Even just a couple of days after the Senate’s Manchin/Schumer spending agreement which included $370-billion to fight climate change (weirdly also called for increased lease sales on federal land for oil and gas drilling), coal — the biggest CO2 emitter — is still a major problem to combating the worse aspects of climate change.
A situation not of the future, but of the right now.
And it looks bleak:
— Molly Jong-Fast (@MollyJongFast) July 29, 2022
According to the International Energy Agency (IEA) yesterday:
Based on current economic and market trends, global coal consumption is forecast to rise by 0.7 percent in 2022 to 8 billion tonnes, assuming the Chinese economy recovers as expected in the second half of the year, the IEA’s July 2022 Coal Market Update says.
This global total would match the annual record set in 2013, and coal demand is likely to increase further next year to a new all-time high.
The new report highlights the significant turmoil in coal markets in recent months, which has important implications for many countries where coal remains a key fuel for electricity generation and a range of industrial processes.
At the same time, the world’s continued burning of large amounts of coal is heightening climate concerns, as coal is the largest single source of energy-related CO2 emissions.
Worldwide coal consumption rebounded by about 6 percent in 2021 as the global economy recovered rapidly from the initial shock of the Covid pandemic.
That sharp rise contributed significantly to the largest ever annual increase in global energy-related CO2 emissions in absolute terms, putting them at their highest level in history.
And from the Executive Summary to the IEA report: ‘The pledges to reach net zero emissions made by many countries, including China and India, should have very strong implications for coal – but these are not yet visible in our near-term forecast, reflecting the major gap between ambitions and action.‘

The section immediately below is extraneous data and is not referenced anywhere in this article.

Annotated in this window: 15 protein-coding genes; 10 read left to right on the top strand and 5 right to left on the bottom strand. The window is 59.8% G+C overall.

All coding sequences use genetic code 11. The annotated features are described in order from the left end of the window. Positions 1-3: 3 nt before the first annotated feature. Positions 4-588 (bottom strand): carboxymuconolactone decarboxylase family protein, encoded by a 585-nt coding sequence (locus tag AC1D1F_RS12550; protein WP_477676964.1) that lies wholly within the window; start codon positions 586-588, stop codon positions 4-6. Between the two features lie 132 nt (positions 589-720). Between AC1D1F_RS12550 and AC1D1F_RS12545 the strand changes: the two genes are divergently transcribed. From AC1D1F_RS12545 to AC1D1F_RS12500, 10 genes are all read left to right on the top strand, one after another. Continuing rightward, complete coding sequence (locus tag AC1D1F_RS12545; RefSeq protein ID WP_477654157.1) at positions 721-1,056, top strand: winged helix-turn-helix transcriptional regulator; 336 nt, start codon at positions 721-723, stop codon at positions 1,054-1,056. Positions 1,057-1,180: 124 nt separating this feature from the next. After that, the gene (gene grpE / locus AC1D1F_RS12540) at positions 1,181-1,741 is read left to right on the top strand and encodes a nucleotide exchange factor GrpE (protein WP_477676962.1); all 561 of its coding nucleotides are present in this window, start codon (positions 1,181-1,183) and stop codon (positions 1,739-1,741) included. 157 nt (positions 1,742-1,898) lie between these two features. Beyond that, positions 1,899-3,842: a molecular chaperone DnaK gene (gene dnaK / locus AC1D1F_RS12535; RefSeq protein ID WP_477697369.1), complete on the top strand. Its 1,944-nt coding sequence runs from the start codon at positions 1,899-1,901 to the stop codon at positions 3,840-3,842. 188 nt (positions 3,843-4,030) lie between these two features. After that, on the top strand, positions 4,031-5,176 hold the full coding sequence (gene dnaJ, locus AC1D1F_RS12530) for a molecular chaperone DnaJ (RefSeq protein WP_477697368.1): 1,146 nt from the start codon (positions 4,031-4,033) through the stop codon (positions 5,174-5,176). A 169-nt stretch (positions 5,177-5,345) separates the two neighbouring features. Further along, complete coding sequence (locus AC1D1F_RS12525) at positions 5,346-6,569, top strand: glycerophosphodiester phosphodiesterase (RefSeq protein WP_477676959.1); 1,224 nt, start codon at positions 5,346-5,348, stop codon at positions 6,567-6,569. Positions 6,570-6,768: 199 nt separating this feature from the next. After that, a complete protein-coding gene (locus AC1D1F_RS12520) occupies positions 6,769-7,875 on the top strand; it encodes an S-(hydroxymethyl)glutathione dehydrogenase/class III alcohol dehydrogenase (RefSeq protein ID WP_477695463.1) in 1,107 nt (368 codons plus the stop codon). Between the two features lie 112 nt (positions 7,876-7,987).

Meanwhile, also yesterday, and why we be fucked — too much filthy lucre:
Peabody Energy, the biggest US coal producer, saw second-quarter sales jump 83 percent to $1.32-billion, the most since 2018, the company said in a Thursday statement. Arch Resources reported revenue of $1.13-billion, more than double the total from a year earlier and the most since 2011.
A global energy crisis has boosted demand for fossil fuels around the world, driving up prices. Costly natural gas has spurred demand for coal, but limited supplies have meant surging prices. The trend that started almost a year ago got a huge boost after the war in Ukraine started in February, prompting nations to ban imports of Russian coal and further increasing demand from suppliers including Peabody and Arch.
The war in Europe is further driving up demand as Russia threatens to limit gas shipments to the region, prompting power producers to rely more heavily on coal. Global consumption this year is set to match a record set in 2013, according to the International Energy Agency.
Yet we as humans can’t keep this shit going like this much longer — life will be more than just kick-ass CGI:
Coal-chugging along, here we are once again…
(Illustration out front found here.)